Interactive stations throughout Barrow's Ipalook Elementary School offered opportunities to have fun and experience wellness activities. - Photo by Mary Virginia Stroud

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Barrow celebrates wellness with week of healthy living

January 23rd, 2015 | By Jennifer Nu Print this article   Email this article  

On Saturday, the halls of Ipalook Elementary School thundered with the footsteps of almost 300 Barrow residents who came out to walk, run, and move around at the third annual Family Fun Day. The award-winning event was the centerpiece of the week's free family-friendly wellness activities sponsored by the Diabetes Prevention Program at the Samuel Simmonds Memorial Hospital with support from the Iḷisaġvik College Cooperative Extension Service.

The Indoor Fun Run/Walk kicked off the morning with adults and children of all ages walking, jogging, and sprinting for an hour. There were even a few babies in carriers taking in all the action. The event's organizers provided pedometers, water, and healthy snacks throughout the day.

Long after the "official" one-hour run/walk event was over, Brandon Macavinta steadily kept forging ahead. The 13-year old remembered the event from a few years ago and returned with the goal of walking until he could walk no more. After many hours, he stopped after logging over 14,000 steps, which translated into about 7 miles. His reason for walking so far was simple: "I want to stay fit, that's all."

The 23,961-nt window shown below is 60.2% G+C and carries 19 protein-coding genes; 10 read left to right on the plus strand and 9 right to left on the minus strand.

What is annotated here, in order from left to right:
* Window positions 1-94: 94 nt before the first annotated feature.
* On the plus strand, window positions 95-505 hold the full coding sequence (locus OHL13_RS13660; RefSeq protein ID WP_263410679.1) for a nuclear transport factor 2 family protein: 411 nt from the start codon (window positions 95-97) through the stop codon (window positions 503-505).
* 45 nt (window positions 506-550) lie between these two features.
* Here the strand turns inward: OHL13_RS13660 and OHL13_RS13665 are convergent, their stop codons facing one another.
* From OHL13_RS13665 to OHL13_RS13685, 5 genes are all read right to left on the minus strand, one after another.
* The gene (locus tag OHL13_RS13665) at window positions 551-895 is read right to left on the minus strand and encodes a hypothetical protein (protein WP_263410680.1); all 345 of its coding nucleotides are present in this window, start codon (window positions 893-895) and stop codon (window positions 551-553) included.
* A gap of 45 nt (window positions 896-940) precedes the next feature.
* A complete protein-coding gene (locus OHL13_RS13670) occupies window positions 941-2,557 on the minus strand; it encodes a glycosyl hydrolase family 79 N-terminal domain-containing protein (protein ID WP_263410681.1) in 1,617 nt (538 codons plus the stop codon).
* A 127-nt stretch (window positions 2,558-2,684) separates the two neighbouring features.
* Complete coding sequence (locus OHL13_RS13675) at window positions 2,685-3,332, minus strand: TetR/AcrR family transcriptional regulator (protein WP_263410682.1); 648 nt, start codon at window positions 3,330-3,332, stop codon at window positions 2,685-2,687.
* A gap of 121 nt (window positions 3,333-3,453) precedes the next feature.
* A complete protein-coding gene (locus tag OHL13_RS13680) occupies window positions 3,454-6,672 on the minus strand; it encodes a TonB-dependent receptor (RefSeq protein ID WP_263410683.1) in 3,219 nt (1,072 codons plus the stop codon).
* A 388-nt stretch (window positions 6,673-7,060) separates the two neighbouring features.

For the second year in a row, Hermilina Romero won first place in her age category for most steps walked. She walked over 26,000 steps, the equivalent of more than 13 miles, and she explained that she does it to be a role model for encouraging the children to be active.

After the Fun Walk/Run, interactive stations throughout the school offered opportunities to have fun and experience wellness activities. "Every single station is a chance for anyone to do something positive for health and well-being," explained Laura Thomas, SSMH Diabetes Program Assistant and event coordinator. "Health is not just about knowing your numbers or eating certain foods. It's about physical, mental, emotional, and spiritual well-being, and that's exactly the message we are trying to get across to everyone today." For people with diabetes, activities such as the ones offered at the event can help with preventing, managing and even reversing the disease."

Chef Rob Kinneen, a featured chef on ANTHC's Store Outside Your Door Youtube video series and profiled in a recent edition of 'Alaska' magazine, dazzled people's palates with Alaskan beef and venision curry on brown rice and fresh spring rolls.

"The curry is great for caribou or moose or other local meats," he said as strips of meat sizzled in coconut oil with vegetables in a broth of aromatic curry paste and coconut milk.

Kinneen and his assistants also demonstrated making fresh spring rolls using thinly sliced vegetables, vermicelli noodles, tapioca wrappers and a choice of red salmon, whitefish, or paniqtaq made from dried bearded seal meat. After watching the rolls being made a few times, participants enjoyed making their own.

"I really enjoyed the fresh rolls. It's the first time I've seen paniqtaq in them," said Judy. She came to check out the event with her little sister, who was cartwheeling around the hallway with a big smile on her face.

In the gym, volunteers offered free screenings to check hemoglobin A1C, blood pressure, and body composition. Every hour, the stage filled with adults and children dancing to the tropical rhythms of salsa music as they followed the Latin dance moves of Zumba instructor Melissa Ortega.